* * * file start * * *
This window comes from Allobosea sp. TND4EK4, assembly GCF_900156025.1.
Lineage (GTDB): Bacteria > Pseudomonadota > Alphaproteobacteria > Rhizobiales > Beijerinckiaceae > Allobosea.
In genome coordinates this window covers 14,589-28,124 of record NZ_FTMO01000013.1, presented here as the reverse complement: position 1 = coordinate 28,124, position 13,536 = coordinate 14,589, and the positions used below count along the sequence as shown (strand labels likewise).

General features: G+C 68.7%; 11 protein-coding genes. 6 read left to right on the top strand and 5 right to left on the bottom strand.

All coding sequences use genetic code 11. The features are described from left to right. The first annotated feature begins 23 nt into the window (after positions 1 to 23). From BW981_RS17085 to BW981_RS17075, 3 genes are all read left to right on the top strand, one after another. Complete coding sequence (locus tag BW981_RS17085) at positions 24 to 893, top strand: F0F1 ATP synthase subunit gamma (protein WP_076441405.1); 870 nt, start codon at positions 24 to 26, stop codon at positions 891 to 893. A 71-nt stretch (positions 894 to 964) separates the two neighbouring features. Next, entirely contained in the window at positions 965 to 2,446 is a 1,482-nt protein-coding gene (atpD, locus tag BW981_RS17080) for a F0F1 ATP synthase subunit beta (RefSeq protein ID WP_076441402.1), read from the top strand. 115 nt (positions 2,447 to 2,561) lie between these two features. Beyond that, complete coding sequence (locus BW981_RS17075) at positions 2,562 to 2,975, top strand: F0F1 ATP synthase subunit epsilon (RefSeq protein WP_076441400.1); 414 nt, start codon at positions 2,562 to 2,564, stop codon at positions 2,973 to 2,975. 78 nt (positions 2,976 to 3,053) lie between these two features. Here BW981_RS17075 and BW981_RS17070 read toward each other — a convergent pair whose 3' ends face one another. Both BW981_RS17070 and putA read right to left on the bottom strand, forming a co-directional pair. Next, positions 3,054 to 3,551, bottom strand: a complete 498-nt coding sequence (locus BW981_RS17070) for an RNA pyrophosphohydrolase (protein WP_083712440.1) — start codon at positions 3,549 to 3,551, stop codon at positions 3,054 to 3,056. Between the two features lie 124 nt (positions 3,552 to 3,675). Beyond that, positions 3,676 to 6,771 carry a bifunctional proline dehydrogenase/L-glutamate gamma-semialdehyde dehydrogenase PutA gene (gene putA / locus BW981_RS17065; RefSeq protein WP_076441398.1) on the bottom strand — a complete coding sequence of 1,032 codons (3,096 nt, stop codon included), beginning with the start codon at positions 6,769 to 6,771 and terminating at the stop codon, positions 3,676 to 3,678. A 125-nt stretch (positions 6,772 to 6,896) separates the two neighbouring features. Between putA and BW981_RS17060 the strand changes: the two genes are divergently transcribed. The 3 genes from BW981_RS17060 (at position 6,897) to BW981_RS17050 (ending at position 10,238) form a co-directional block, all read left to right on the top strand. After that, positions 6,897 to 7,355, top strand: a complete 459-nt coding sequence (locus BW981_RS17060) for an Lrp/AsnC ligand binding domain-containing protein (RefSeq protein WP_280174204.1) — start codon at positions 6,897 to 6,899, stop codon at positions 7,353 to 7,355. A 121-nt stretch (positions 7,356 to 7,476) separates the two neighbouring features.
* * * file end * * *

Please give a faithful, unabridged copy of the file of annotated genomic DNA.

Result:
This window comes from Allobosea sp. TND4EK4, assembly GCF_900156025.1.
Lineage (GTDB): Bacteria > Pseudomonadota > Alphaproteobacteria > Rhizobiales > Beijerinckiaceae > Allobosea.
In genome coordinates this window covers 14,589-28,124 of record NZ_FTMO01000013.1, presented here as the reverse complement: position 1 = coordinate 28,124, position 13,536 = coordinate 14,589, and the positions used below count along the sequence as shown (strand labels likewise).

General features: G+C 68.7%; 11 protein-coding genes. 6 read left to right on the top strand and 5 right to left on the bottom strand.

All coding sequences use genetic code 11. The features are described from left to right. The first annotated feature begins 23 nt into the window (after positions 1 to 23). From BW981_RS17085 to BW981_RS17075, 3 genes are all read left to right on the top strand, one after another. Complete coding sequence (locus tag BW981_RS17085) at positions 24 to 893, top strand: F0F1 ATP synthase subunit gamma (protein WP_076441405.1); 870 nt, start codon at positions 24 to 26, stop codon at positions 891 to 893. A 71-nt stretch (positions 894 to 964) separates the two neighbouring features. Next, entirely contained in the window at positions 965 to 2,446 is a 1,482-nt protein-coding gene (atpD, locus tag BW981_RS17080) for a F0F1 ATP synthase subunit beta (RefSeq protein ID WP_076441402.1), read from the top strand. 115 nt (positions 2,447 to 2,561) lie between these two features. Beyond that, complete coding sequence (locus BW981_RS17075) at positions 2,562 to 2,975, top strand: F0F1 ATP synthase subunit epsilon (RefSeq protein WP_076441400.1); 414 nt, start codon at positions 2,562 to 2,564, stop codon at positions 2,973 to 2,975. 78 nt (positions 2,976 to 3,053) lie between these two features. Here BW981_RS17075 and BW981_RS17070 read toward each other — a convergent pair whose 3' ends face one another. Both BW981_RS17070 and putA read right to left on the bottom strand, forming a co-directional pair. Next, positions 3,054 to 3,551, bottom strand: a complete 498-nt coding sequence (locus BW981_RS17070) for an RNA pyrophosphohydrolase (protein WP_083712440.1) — start codon at positions 3,549 to 3,551, stop codon at positions 3,054 to 3,056. Between the two features lie 124 nt (positions 3,552 to 3,675). Beyond that, positions 3,676 to 6,771 carry a bifunctional proline dehydrogenase/L-glutamate gamma-semialdehyde dehydrogenase PutA gene (gene putA / locus BW981_RS17065; RefSeq protein WP_076441398.1) on the bottom strand — a complete coding sequence of 1,032 codons (3,096 nt, stop codon included), beginning with the start codon at positions 6,769 to 6,771 and terminating at the stop codon, positions 3,676 to 3,678. A 125-nt stretch (positions 6,772 to 6,896) separates the two neighbouring features. Between putA and BW981_RS17060 the strand changes: the two genes are divergently transcribed. The 3 genes from BW981_RS17060 (at position 6,897) to BW981_RS17050 (ending at position 10,238) form a co-directional block, all read left to right on the top strand. After that, positions 6,897 to 7,355, top strand: a complete 459-nt coding sequence (locus BW981_RS17060) for an Lrp/AsnC ligand binding domain-containing protein (RefSeq protein WP_280174204.1) — start codon at positions 6,897 to 6,899, stop codon at positions 7,353 to 7,355. A 121-nt stretch (positions 7,356 to 7,476) separates the two neighbouring features.